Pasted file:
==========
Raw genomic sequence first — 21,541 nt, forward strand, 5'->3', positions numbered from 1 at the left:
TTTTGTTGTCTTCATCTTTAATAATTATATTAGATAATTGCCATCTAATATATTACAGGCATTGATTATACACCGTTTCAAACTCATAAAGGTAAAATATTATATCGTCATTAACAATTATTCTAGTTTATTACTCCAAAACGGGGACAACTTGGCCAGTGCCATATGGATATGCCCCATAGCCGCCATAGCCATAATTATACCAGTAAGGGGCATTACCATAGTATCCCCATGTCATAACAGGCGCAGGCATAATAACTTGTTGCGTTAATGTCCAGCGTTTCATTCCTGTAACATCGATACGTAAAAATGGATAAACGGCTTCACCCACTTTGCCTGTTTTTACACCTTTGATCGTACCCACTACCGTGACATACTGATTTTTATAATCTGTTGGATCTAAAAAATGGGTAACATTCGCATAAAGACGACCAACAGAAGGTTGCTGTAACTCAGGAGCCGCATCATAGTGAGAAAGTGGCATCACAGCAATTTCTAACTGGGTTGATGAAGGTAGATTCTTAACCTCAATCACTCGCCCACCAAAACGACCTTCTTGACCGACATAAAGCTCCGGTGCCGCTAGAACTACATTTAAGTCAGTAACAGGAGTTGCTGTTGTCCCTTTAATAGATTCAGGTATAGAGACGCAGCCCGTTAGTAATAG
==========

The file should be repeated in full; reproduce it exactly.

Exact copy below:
Raw genomic sequence first — 21,541 nt, forward strand, 5'->3', positions numbered from 1 at the left:
TTTTGTTGTCTTCATCTTTAATAATTATATTAGATAATTGCCATCTAATATATTACAGGCATTGATTATACACCGTTTCAAACTCATAAAGGTAAAATATTATATCGTCATTAACAATTATTCTAGTTTATTACTCCAAAACGGGGACAACTTGGCCAGTGCCATATGGATATGCCCCATAGCCGCCATAGCCATAATTATACCAGTAAGGGGCATTACCATAGTATCCCCATGTCATAACAGGCGCAGGCATAATAACTTGTTGCGTTAATGTCCAGCGTTTCATTCCTGTAACATCGATACGTAAAAATGGATAAACGGCTTCACCCACTTTGCCTGTTTTTACACCTTTGATCGTACCCACTACCGTGACATACTGATTTTTATAATCTGTTGGATCTAAAAAATGGGTAACATTCGCATAAAGACGACCAACAGAAGGTTGCTGTAACTCAGGAGCCGCATCATAGTGAGAAAGTGGCATCACAGCAATTTCTAACTGGGTTGATGAAGGTAGATTCTTAACCTCAATCACTCGCCCACCAAAACGACCTTCTTGACCGACATAAAGCTCCGGTGCCGCTAGAACTACATTTAAGTCAGTAACAGGAGTTGCTGTTGTCCCTTTAATAGATTCAGGTATAGAGACGCAGCCCGTTAGTAATAG